The science programme of study at K.M.S has been revised in the light of the new national curriculum 2014, the new style GCSE exams and with the collaboration of colleagues from the other schools in the Shelley College pyramid. This collaboration has helped to ensure that the curriculum at Key Stage 2 and Key Stage 3 is fully covered in the most appropriate way to meet the needs of all our pupils. A greater emphasis on pupils’ numeracy and literacy skills has been built into science lessons to enhance pupils’ understanding of the scientific concepts they study, as well as helping them to communicate their ideas more clearly.
Introduction to Science
Living Things and Their Habitats
Organisms Including Reproduction
Light and Sound
Plants and Ecosystems
Check out what is going on in British Science Week here: https://www.britishscienceweek.org/browse-events/
Students who succeed in science can look forward to careers in health, engineering, technological industries, academia, media and many others.
Science encourages individual to hold their own beliefs and have respect for others whose belief may differ. By its very nature it encourages pupils to question and interrogate hypothesis and formulate their own conclusions using the evidence they have available to them. Pupils through team work will be given opportunities to decide on what’s the best course for the group through discussion. Pupils also discuss how theories have changed (e.g. Atomic theory) through peer review and experimentation until they become widely held within the scientific community.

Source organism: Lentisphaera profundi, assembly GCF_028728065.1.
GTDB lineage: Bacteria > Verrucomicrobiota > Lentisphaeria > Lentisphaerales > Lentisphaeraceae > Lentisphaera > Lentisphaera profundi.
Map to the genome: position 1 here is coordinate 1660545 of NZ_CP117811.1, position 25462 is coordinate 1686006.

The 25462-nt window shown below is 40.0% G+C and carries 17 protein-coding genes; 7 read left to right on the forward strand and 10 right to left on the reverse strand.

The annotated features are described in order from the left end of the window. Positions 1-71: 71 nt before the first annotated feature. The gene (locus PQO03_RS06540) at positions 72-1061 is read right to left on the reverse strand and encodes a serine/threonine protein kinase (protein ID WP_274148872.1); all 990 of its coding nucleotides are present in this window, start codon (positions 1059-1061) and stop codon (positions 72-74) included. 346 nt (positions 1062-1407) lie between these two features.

The rule of Law
Pupils are taught the need for safety rules in the laboratory and during practical’s. They are encouraged to take responsibility for their own and others safety through the use of risk assessments. They also understand that breaking the rules have consequences.
Science encourages individual to hold their own beliefs and have respect for others whose belief may differ. By its very nature it encourages pupils to question and interrogate hypothesis and formulate their own conclusions using the evidence they have available to them. Science also encourages team work and debate and allows pupils to recognise that everyones contributions are important and valid. Pupils also are encouraged take responsibility for their own learning and progress in science inside and outside of the classroom.
Pupils are encouraged to explore their natural curiosity about the world through the use of science inside and outside the classroom so they can see that living in society today means we share a common goal of responsibility for our planet and the organisms who live on it. Where appropriate to a topic, the ethical and ecological issues are discussed (e.g. bioaccumulation). Pupils learn to work collaboratively and how to cooperate with others during practical work/classwork. They must learn that everyone has their own strengths, ways of working and aspects of knowledge allowing others the room to express their views and feel listened to.
Tolerance of those of Different Faiths and Beliefs
Scientific facts remain the same no matter the culture, language or religious beliefs of individuals. Science transcends boundaries to help us prepare for a better future. Pupils are encouraged to recognise that contributions from all cultures are important, valid and needed to make sense of the world around us and universe beyond that.